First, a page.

jQuery.ajax({ url: "/my/page" });
// this should go in an always executed tearDown method
fakeXhr.restore();

assertEquals("/my/page", this.requests[0].url);

When multiple Ajax calls have to be mocked, the Api changes a little:

var server = sinon.fakeServer.create();
server.respondWith("responseText content"); // also configurable by URL

var called = false;
callback = function(text) {
    assertEquals("responseText content", text);
    called = true;
    
};
jQuery.ajax({ url: "/my/page", success: callback });
server.respond();
// should go in the tearDown phase
server.restore();

assertTrue(called);

The server.respond() call eliminates asychronicity from the test: after that, you're sure that the Ajax handler functions have been called. You can proceed in making assertions or continuing the test.

Ext JS currently requires a larger step, since it checks via polling if a request is complete instead of relying on callbacks (don't ask me why): setInterval should be stubbed as well.

var oldSetInterval = setInterval;
callbacks = [];
setInterval = function (callback, delay) {
    callbacks.push(callback);
};
// stub and call code under test as before...
setInterval = oldSetInterval;
for (i in callbacks) {
    callbacks[i].call();
}
// assertions...

This time, callbacks[i].call() avoids the asynchronicity: the Ext handlers, which should check the response text and code are called immediately, after the Ajax stubbing has been performed.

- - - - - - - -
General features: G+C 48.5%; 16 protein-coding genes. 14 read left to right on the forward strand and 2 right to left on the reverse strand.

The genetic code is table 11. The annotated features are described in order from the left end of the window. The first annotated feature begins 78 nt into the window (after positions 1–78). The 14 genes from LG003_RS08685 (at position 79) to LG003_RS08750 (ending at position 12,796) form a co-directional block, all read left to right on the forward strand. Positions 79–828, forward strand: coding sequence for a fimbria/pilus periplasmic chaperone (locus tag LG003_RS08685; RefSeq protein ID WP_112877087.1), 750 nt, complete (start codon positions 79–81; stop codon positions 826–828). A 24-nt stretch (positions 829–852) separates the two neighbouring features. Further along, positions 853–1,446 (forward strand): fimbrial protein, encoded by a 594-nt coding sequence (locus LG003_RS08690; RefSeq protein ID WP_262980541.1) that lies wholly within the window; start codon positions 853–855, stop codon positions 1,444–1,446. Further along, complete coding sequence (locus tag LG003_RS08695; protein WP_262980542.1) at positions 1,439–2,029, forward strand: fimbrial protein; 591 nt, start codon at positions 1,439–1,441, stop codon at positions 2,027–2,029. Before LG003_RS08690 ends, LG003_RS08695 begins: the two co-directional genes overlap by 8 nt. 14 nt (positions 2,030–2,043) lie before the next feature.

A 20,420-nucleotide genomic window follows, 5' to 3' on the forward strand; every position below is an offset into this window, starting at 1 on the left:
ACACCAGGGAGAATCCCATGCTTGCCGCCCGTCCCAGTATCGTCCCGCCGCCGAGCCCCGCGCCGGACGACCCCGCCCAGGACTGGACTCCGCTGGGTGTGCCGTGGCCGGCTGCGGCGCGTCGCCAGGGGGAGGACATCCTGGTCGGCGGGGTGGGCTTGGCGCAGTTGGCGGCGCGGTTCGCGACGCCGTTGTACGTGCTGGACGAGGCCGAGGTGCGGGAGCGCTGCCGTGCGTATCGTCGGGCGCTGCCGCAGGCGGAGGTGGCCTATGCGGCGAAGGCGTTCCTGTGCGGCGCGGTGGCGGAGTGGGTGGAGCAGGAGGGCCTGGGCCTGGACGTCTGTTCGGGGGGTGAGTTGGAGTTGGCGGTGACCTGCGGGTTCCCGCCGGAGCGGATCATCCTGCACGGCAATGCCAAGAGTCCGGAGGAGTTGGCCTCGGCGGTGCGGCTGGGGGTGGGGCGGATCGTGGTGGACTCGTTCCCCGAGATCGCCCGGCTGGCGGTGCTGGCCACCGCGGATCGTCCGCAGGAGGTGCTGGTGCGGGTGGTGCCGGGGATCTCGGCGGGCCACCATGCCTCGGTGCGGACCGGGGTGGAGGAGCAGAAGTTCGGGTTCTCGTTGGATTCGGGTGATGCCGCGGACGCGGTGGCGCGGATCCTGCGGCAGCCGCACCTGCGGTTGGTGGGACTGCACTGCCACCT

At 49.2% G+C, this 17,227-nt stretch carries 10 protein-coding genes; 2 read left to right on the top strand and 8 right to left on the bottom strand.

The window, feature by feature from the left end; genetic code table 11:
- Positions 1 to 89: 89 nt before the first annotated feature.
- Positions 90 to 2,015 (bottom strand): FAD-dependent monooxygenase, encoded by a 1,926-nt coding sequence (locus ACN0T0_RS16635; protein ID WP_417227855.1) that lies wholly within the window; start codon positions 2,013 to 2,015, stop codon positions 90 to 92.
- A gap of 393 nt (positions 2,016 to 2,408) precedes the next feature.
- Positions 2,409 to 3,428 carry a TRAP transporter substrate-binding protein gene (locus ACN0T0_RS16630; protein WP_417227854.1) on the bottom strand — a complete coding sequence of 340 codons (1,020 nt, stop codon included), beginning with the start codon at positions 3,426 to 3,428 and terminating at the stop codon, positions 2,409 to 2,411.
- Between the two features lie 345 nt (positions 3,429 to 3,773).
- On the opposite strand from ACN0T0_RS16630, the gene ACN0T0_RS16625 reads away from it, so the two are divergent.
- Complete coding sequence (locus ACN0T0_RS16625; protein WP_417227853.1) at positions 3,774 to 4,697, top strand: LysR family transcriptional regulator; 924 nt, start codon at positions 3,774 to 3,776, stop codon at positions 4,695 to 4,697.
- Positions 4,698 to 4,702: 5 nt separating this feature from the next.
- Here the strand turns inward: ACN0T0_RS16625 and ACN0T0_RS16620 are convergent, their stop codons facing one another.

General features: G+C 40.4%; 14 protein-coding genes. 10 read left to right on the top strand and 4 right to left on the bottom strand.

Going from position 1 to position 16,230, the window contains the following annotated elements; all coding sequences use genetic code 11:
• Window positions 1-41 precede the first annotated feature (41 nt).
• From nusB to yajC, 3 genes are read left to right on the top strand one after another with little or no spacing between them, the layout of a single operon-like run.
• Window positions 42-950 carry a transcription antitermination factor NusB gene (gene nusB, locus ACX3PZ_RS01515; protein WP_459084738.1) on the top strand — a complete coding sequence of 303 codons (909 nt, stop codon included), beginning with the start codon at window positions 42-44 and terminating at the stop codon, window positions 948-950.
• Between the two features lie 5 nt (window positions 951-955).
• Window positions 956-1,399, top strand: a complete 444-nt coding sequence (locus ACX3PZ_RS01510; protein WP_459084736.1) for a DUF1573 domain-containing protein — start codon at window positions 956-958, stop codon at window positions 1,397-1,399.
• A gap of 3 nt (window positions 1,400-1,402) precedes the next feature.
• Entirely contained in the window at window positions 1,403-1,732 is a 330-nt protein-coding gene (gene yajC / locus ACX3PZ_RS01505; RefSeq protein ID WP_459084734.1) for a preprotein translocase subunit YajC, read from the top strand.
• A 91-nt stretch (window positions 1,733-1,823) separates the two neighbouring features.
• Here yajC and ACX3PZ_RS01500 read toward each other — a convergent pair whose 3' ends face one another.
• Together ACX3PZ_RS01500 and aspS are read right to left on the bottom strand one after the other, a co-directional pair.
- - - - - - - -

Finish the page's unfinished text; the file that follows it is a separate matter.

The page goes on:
Playing with setTimeout, setInterval and the other time-related functions may be dangerous if the testing framework does not support it; it may be calling them for internal purposes, like avoiding an infinite test. The issue was preminent in jsTestDriver, but was solved in 2009: now jsTestDriver makes its own copies of setInterval and other sensitive functions before starting to run the test cases. If you're using jsTestDriver, you're free to play with these global functions.

Conclusions

Testing JavaScript code is always possible, and when there is more logic involved than an Ajax call, stubbing helps isolating the system under test. Testing with real Ajax calls won't even be possible in my favourite environment, jsTestDriver, as the code is served from a webserver on localhost and not from the real application. Indeed the solutions describes in this article are appropriate for unit testing, not end-to-end or functional one.

Published at DZone with permission of Giorgio Sironi, author and DZone MVB.

(Note: Opinions expressed in this article and its replies are the opinions of their respective authors and not those of DZone, Inc.)

Comments

Elijah Manor replied on Fri, 2011/07/15 - 11:27am

Yeah, mocking ajax calls is a very handy thing to do. The dynamic & functional nature of JavaScript make it very powerful and enjoyable for me.

appendTo has developed 2 different libraries where you can also handle the mocking feature you describe above.

If you want to keep using jQuery.ajax, jQuery.get, etc... you can use the $.mockJAX plugin. All you do is keep your jQuery code as is and just add some $.mockJAX statements defining what mock data to return when it matches certain URLs.

http://code.appendto.com/plugins/jquery-mockjax

You can also use amplify.request & amplify.request.define to handle setting up requests to your server and mocking a result or changing it's definition down the road.

http://amplifyjs.com/api/request/